With the uncertainty surrounding the reserve status of Parker for this weekend’s proceedings, his mandatory position for the 168lbs British title is often brushed over. Zach was keen too remind me, as he solidified his wishes to face off for the belt as soon as possible.
‘’It all came at once really. It was a British eliminator against Luke Blackledge. When I got rid of him in a round it sort of put me beyond Midlands Area. I was meant to have another eliminator against John Ryder, but he didn’t want to fight me, so I was made mandatory to Rocky Fielding. And hopefully I box for the British in my next fight.’’
Fielding added the Commonwealth Super Middleweight strap to his British in September of last year, making light work of David Brophy in another night of action in Liverpool. With Fielding’s next outing slated for 3rd March, and former WBSS competitor, Jamie Cox earmarked as a potential opponent, Parker may find himself playing a waiting game for his shot. Oozing confidence, Parker continued to state his intentions and willingness to fight any man in this 168lbs domestic pool.
‘’If Rocky Fielding wants it. I am full happy to box him. One million per cent. I think he will vacate the British though. I think he wants a bigger money fight. He wants to go on to world titles, he has been at British level for a while! But if he wants that fight, I am 100% ready for it.’’
After today’s press conference, Parker will return to Derbyshire. The final few days spent with his team will be used for rest and conditioning down to the weight ahead of Friday. A strong team stand united with Zach Parker. Trained by Paul Mann and Errol Johnson, and guided by manager Neil Marsh, the Sauerland fighter can expect big things in 2018.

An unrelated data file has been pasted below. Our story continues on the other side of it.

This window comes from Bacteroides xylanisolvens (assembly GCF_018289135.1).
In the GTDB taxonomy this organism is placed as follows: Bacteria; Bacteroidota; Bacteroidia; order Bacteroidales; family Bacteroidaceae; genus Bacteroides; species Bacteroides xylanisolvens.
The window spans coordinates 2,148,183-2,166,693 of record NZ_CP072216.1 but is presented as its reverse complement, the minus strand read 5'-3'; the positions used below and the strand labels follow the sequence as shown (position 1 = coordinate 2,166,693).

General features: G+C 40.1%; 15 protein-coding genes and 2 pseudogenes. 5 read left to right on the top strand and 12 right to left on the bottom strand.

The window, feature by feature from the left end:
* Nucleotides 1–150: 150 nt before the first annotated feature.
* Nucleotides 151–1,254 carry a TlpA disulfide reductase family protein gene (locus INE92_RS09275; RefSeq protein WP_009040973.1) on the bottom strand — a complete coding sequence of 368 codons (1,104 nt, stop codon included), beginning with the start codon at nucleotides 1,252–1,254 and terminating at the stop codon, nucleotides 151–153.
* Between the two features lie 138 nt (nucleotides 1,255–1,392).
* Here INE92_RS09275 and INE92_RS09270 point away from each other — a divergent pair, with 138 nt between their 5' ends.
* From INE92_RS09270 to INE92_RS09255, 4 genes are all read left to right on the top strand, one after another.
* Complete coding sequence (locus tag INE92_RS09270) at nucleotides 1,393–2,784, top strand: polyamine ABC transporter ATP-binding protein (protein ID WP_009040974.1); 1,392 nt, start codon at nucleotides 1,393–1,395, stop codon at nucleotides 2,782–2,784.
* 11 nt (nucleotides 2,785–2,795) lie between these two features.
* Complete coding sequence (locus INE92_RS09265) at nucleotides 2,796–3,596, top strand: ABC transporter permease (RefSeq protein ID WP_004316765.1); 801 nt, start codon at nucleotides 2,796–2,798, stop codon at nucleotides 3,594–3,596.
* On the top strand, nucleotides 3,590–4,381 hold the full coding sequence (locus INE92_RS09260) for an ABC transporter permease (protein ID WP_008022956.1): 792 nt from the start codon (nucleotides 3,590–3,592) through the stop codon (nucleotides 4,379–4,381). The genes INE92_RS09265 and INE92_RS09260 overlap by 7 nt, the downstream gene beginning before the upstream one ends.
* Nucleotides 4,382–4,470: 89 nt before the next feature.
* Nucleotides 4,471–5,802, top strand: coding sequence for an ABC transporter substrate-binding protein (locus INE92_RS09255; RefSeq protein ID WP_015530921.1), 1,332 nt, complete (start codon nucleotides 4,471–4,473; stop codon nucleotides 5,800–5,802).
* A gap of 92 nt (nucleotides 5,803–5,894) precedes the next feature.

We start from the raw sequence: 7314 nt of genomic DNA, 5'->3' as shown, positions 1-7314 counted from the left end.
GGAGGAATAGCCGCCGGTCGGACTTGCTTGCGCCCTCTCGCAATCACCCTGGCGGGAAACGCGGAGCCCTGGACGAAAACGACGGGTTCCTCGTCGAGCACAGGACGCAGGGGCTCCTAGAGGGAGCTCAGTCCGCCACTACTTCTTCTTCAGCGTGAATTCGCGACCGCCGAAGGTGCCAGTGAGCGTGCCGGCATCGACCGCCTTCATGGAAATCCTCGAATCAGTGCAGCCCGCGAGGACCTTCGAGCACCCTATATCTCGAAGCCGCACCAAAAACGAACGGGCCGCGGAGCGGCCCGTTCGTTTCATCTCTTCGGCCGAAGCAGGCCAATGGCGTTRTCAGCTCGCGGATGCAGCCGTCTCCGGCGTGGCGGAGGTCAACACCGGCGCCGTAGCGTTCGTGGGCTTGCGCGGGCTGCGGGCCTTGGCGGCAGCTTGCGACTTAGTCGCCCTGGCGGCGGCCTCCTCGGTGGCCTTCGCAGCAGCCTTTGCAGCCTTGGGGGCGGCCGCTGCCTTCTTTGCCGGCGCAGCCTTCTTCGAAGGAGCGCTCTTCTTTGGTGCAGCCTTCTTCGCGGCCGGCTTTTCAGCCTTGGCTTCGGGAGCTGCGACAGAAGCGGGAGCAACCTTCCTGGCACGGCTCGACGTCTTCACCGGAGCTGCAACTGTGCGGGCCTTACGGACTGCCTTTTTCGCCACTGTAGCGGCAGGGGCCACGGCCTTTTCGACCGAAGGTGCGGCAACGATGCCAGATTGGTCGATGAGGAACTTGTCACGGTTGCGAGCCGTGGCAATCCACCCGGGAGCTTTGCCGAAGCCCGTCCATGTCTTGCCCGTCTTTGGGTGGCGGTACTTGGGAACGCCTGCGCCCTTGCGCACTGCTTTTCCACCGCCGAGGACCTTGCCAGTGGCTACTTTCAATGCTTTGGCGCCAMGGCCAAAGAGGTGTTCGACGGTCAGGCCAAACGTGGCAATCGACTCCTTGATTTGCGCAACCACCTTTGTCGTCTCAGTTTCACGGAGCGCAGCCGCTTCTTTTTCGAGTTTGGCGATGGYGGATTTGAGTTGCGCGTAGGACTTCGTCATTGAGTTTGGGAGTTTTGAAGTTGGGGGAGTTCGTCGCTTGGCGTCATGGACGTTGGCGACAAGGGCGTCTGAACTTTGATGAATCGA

Parker citied the greats Floyd Mayweather Jnr and Pernell Whitaker as inspirations when he was a growing into the sport of boxing. Watching Zach fight, shades of both men can be seen creeping into his fighting style. Tall, rangy, and carrying proven power, Zach Parker waits patiently for his next chance to showcase his skill set. A win on Saturday leaves him with three wins from three in his WBSS undercard adventures and puts him in a prime position to launch his assault on domestic rivals.
That being said, Zach could well be challenging for two world titles this weekend…
Follow Zach’s journey on Twitter: @ZachParkerBoxer
Written by Tom Humber